Migratory species face rising extinction risk from human activity – UN report

The first study of its kind highlights habitat loss, hunting and fishing as major pressures on migrating species.

European turtle doves are one of the species listed under the treaty
European turtle dove on a branch European turtle doves are one of the species listed under the treaty (Alamy Stock Photo)

Migratory species are facing a rising threat of extinction in the face of hunting, fishing, habitat destruction, pollution and climate change, a UN report has warned.

The first study of its kind warns the situation is particularly bad for marine creatures, with almost all fish listed for protection under a UN treaty for migratory species threatened with extinction.

Overall, nearly half (44%) of species listed under the Convention on the Conservation of Migratory Species of Wild Animals (CMS) for needing international protection are suffering population declines, the report found.

More than one in five (22%) of those 1,189 listed species are threatened with extinction, it warned.

The UN report is the first global assessment of the state of the world’s migratory species and has been drawn up by conservation experts for the CMS.

It focuses on the species listed under the convention but draws on data covering a further 3,000 migratory creatures – and finds that the global extinction risk is escalating across the board.

Humpback whales are one of the few species listed under the treaty whose situation has improved
Underwater shot of a humpback whale Humpback whales are one of the few species listed under the treaty whose situation has improved (Alamy Stock Photo)

Billions of animals, fish and birds make migratory journeys each year over the world’s landscapes, through oceans and in the skies, with some making trips of thousands of miles to feed, mate and rear their young.

But the report says they face a combination of threats from human activity, with the loss and damage to habitat, mainly from agriculture, and hunting and fishing, including accidental capture, the two most pervasive problems.

The damage to habitat, as well as obstacles ranging from busy shipping routes to roads, is disrupting the ability of species to travel freely along their migration routes, the study warned.

More than half (58%) of sites that are recognised to be important for species protected under the CMS treaty are facing “unsustainable levels” of human pressure.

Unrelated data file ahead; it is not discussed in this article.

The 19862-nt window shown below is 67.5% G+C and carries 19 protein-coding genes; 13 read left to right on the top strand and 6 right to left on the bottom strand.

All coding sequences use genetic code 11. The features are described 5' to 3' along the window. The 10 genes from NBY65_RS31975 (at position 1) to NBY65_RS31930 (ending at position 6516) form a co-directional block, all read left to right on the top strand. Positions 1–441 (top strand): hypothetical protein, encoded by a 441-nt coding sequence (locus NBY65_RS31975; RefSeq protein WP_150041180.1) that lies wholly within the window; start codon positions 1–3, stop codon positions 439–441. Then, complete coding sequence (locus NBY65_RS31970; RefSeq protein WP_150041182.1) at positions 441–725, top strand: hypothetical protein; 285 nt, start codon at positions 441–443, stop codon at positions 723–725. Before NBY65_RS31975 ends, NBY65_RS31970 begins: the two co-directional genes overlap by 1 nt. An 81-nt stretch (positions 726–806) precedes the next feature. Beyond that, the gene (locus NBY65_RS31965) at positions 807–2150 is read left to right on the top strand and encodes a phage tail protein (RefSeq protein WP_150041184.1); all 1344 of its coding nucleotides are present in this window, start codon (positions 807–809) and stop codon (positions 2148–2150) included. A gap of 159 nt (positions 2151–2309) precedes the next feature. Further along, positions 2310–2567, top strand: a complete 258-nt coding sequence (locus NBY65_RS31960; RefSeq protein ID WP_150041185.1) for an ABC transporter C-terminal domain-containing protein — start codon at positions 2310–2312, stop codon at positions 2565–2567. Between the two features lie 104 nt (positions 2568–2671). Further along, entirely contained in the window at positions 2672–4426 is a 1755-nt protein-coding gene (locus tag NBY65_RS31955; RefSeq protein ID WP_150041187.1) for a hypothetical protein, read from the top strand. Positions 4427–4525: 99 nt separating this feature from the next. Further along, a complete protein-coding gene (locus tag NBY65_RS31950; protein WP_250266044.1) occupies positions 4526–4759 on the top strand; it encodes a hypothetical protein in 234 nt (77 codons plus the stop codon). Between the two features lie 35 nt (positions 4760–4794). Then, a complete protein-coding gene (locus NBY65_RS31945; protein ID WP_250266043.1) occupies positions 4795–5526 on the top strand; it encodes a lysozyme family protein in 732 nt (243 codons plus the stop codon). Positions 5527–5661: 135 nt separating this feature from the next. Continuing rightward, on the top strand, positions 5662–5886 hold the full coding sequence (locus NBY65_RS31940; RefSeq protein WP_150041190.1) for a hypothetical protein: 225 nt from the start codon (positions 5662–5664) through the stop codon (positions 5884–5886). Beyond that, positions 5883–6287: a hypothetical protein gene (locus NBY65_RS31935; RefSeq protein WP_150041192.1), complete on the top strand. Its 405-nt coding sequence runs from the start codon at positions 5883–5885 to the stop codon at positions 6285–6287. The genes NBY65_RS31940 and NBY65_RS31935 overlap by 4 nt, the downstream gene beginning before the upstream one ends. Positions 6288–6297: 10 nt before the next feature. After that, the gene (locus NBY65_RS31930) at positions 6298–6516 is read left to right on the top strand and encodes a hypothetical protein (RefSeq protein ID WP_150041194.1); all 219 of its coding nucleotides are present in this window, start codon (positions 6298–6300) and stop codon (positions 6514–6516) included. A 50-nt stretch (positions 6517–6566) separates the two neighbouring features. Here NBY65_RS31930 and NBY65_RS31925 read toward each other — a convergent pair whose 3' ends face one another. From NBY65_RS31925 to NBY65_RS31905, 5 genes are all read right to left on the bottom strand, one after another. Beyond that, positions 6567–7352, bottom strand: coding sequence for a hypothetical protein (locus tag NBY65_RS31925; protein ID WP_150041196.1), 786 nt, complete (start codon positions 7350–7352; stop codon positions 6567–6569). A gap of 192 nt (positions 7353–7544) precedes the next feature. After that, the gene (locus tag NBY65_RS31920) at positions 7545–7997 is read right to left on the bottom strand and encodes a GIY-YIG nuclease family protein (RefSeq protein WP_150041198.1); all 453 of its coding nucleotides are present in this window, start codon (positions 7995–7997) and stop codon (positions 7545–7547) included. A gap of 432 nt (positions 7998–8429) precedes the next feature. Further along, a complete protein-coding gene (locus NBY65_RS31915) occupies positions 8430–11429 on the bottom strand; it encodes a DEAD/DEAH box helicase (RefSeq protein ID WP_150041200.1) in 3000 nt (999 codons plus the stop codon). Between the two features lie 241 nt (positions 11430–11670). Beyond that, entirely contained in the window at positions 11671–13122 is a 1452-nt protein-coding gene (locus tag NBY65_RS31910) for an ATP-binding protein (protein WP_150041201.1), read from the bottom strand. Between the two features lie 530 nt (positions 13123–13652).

Pollution from pesticides, plastics, heavy metals and nutrients as well as underwater noise and light pollution are also a threat to migratory species, while the affects of climate change are already being felt and are expected to increase considerably in the coming decades, the report warned.

Some 70 species listed under the treaty, including Egyptian vultures and wild camels, have become more endangered over the past 30 years.

Just 14 listed species have seen their conservation status improve, including humpback whales and white-tailed sea eagles, the study finds.

It also warns that 399 migratory species which are threatened or near-threatened with extinction are not listed for international protection under the treaty.

The report was drawn up by conservation scientists at the United Nations Environment Programme (UNEP) World Conservation Monitoring Centre.

Inger Andersen, UNEP executive director, said: “Today’s report clearly shows us that unsustainable human activities are jeopardising the future of migratory species – creatures who not only act as indicators of environmental change but play an integral role in maintaining the function and resilience of our planet’s complex ecosystems.

“The global community has an opportunity to translate this latest science of the pressures facing migratory species into concrete conservation action.

“Given the precarious situation of many of these animals, we cannot afford to delay, and must work together to make the recommendations a reality.”

The report, which is being launched at a meeting of countries which are parties to the treaty in Samarkand, Uzbekistan, makes a number of recommendations to help declining migratory species.

They include taking action to protect areas that are vital for migratory species as breeding, feeding and stopover sites, as more than half of the areas identified globally as important for migrating wildlife are not protected.

The report also calls for more efforts to tackle illegal and unsustainable hunting and fishing of migratory species, and reduce bycatch – where wildlife is caught accidentally, for example turtles captured in fishing nets.

And it urges a focus on those most in danger of extinction, such as fish, efforts to scale up action on climate change, light, noise, chemical and plastic pollution and for countries to consider expanding the list of species under the treaty to include more that need international efforts to save them.